JACKSONVILLE, Fla. – Bolles product Jordan Jackson was the second area player to be selected in the NFL draft when he was taken by the Saints on Saturday afternoon.
Jackson’s football journey teaches a lesson about hard work, dedication, and attention to detail. He was a good player at Bolles but only considered a two-star recruit. He went to the Air Force Academy and got bigger and stronger, became a team captain, and now, he has a shot at the NFL.
“I don’t want to say I wanted more than anybody else, I guess everybody’s had the different paths, different things they wanted to focus on,” Jackson said. “I guess going to the Air Force Academy kind of put a little bit different things in me--a little bit more discipline, hard work, going for what you want and just keep chasing it. It’s a good thing that kind of happened. Everybody ended up having their own paths their own things that they wanted to do and I guess that’s where I got me.”
Jackson, a defensive tackle who graduated in 2016 from Bolles, was a sixth-round pick and the No. 194 player overall.
He joined former Raines and Camden County high schools star Myjai Sanders as local products to hear their name called in the NFL draft this year. Sanders was a third-round pick of the Cardinals, No. 100 overall.
Jackson (6-foot-5, 285 pounds) had a career-best 7.5 sacks in his final season with the Falcons. He ranks eighth in school history on career yardage in tackles for loss (27 for 176 yards).
Jackson made it back-to-back years for Bolles with a pick in the NFL draft.
Quarterback Mac Jones was a first-round pick of the Patriots last year, but it wasn’t Jones who Jackson leaned on for advice, but another former Bolles Bulldog, tight end Hayden Hurst.
“I was actually working with him for the past few weeks before he left for the Bengals workouts,” Jackson said. “But I was asking him about some help, how it went, what to expect, how to go into the draft, how your mindset should be. He was a little bit different because he was a first-round guy but he’s like you still don’t really know you guys just gotta go in there and just how whatever happens, happens. He was someone I’ve been talking to the past few weeks about what to expect.”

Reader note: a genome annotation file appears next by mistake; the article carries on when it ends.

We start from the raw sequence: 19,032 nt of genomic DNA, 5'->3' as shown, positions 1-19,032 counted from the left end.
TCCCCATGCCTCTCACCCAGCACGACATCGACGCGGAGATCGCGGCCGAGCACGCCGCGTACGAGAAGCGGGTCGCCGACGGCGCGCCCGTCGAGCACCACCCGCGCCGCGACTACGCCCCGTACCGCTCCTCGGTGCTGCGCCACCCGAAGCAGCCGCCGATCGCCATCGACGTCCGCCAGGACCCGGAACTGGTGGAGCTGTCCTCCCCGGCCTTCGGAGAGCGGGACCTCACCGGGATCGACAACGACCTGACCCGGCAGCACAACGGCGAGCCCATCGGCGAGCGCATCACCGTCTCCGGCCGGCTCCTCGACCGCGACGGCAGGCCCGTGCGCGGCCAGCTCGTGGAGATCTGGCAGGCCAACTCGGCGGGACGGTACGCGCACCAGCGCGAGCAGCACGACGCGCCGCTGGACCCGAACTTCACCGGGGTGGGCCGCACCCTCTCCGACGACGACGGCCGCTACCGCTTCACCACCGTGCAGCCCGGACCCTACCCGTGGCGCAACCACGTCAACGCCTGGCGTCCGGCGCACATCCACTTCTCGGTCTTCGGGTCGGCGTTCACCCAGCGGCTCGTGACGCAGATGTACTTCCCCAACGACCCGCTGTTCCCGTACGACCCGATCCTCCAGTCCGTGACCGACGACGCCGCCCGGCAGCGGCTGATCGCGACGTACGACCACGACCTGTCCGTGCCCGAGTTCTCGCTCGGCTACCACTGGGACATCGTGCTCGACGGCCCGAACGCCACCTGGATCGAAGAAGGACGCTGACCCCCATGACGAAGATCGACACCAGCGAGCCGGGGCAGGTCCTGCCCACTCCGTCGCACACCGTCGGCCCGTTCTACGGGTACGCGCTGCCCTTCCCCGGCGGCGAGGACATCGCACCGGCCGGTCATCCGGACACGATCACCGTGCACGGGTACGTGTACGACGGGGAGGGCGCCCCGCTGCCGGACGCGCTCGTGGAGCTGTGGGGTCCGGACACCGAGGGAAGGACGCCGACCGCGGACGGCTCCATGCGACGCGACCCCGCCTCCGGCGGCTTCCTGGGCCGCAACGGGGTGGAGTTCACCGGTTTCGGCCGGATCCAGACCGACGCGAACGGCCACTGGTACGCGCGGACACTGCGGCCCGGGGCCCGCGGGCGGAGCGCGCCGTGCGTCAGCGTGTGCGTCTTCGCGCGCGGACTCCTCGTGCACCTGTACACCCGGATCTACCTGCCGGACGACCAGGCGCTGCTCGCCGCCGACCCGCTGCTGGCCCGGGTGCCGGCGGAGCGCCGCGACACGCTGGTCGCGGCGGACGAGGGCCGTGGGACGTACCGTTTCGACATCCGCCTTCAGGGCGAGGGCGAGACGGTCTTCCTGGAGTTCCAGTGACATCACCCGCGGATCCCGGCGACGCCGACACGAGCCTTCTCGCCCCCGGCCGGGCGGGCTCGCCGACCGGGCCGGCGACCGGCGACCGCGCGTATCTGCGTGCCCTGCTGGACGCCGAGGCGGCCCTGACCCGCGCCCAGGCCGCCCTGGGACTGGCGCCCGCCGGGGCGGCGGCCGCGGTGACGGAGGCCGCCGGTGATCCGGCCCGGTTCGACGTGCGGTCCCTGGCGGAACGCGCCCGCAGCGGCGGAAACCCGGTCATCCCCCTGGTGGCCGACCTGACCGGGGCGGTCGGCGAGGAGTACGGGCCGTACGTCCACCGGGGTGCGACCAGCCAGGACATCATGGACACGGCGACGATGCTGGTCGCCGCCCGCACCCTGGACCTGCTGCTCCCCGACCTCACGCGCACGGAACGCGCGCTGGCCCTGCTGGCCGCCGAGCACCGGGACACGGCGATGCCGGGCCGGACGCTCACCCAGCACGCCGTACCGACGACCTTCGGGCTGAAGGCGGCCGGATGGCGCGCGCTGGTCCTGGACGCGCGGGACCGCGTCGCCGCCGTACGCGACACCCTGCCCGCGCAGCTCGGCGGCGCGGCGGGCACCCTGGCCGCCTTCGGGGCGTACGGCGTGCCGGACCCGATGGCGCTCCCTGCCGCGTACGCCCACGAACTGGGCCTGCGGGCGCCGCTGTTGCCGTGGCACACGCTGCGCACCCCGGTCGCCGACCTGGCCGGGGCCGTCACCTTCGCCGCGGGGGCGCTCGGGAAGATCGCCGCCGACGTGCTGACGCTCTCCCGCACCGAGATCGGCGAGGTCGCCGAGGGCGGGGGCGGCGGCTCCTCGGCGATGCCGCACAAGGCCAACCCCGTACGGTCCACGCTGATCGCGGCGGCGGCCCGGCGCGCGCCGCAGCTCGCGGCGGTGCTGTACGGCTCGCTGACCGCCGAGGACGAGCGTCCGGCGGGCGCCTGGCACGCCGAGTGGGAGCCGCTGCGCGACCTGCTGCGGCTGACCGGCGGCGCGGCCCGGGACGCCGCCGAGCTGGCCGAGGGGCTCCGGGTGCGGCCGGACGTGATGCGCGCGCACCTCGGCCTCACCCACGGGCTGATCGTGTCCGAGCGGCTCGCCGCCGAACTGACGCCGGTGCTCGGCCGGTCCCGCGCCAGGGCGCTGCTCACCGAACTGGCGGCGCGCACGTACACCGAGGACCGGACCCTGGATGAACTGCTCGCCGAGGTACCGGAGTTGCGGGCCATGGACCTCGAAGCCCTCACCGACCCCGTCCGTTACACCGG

Jackson learned some key lessons at the Air Force Academy. In some cases, they were new lessons, but many of them were the continuation of the lessons taught by his high school coach, the legendary Corky Rogers.
“Absolutely,” Jackson said. “The hard work aspect. Those old summer workouts and all the two days and all that stuff, the grind, the discipline. Just the little things that you have to do. When he’s talking about the little things in practice, you don’t really pay attention but when you get to the Academy and you’ve actually got to make a bed that is to specific dimensions, all this different stuff. I think you kind of focus and you’ve got to realize, like ‘Wow, it really is important.’”
Jackson will be heading to New Orleans, a city he said he has only visited once, to play in a new league, for a new coach and in a new system. He’s hoping to show, as he did in high school and college, that his versatility on the defensive line can be an asset to the Saints.
“I think that’s something that they definitely saw with my versatility,” Jackson said. “Being able to play inside and outside, or wherever my team needs me willing able to do, I think that’s something they kind of saw. And it’s something that kind of drew them to me and drew me to them.”